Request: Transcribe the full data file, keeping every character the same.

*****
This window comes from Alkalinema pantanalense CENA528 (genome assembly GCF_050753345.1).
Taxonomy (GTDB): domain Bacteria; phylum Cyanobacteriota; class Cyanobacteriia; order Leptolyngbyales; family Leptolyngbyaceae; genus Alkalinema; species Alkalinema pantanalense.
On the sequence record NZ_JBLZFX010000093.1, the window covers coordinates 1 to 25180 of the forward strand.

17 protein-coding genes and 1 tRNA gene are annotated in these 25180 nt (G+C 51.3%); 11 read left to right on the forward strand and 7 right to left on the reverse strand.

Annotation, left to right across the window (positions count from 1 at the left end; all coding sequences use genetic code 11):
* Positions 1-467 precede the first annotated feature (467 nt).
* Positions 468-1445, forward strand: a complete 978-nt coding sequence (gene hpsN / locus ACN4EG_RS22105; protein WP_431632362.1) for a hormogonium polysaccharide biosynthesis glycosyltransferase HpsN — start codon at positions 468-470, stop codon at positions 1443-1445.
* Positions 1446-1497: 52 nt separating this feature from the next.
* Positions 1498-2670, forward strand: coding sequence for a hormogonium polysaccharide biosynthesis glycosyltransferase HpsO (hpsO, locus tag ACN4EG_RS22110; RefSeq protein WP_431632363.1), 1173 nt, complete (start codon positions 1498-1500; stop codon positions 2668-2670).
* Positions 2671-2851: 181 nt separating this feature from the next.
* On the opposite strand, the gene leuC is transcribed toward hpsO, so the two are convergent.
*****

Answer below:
This window comes from Alkalinema pantanalense CENA528 (genome assembly GCF_050753345.1).
Taxonomy (GTDB): domain Bacteria; phylum Cyanobacteriota; class Cyanobacteriia; order Leptolyngbyales; family Leptolyngbyaceae; genus Alkalinema; species Alkalinema pantanalense.
On the sequence record NZ_JBLZFX010000093.1, the window covers coordinates 1 to 25180 of the forward strand.

17 protein-coding genes and 1 tRNA gene are annotated in these 25180 nt (G+C 51.3%); 11 read left to right on the forward strand and 7 right to left on the reverse strand.

Annotation, left to right across the window (positions count from 1 at the left end; all coding sequences use genetic code 11):
* Positions 1-467 precede the first annotated feature (467 nt).
* Positions 468-1445, forward strand: a complete 978-nt coding sequence (gene hpsN / locus ACN4EG_RS22105; protein WP_431632362.1) for a hormogonium polysaccharide biosynthesis glycosyltransferase HpsN — start codon at positions 468-470, stop codon at positions 1443-1445.
* Positions 1446-1497: 52 nt separating this feature from the next.
* Positions 1498-2670, forward strand: coding sequence for a hormogonium polysaccharide biosynthesis glycosyltransferase HpsO (hpsO, locus tag ACN4EG_RS22110; RefSeq protein WP_431632363.1), 1173 nt, complete (start codon positions 1498-1500; stop codon positions 2668-2670).
* Positions 2671-2851: 181 nt separating this feature from the next.
* On the opposite strand, the gene leuC is transcribed toward hpsO, so the two are convergent.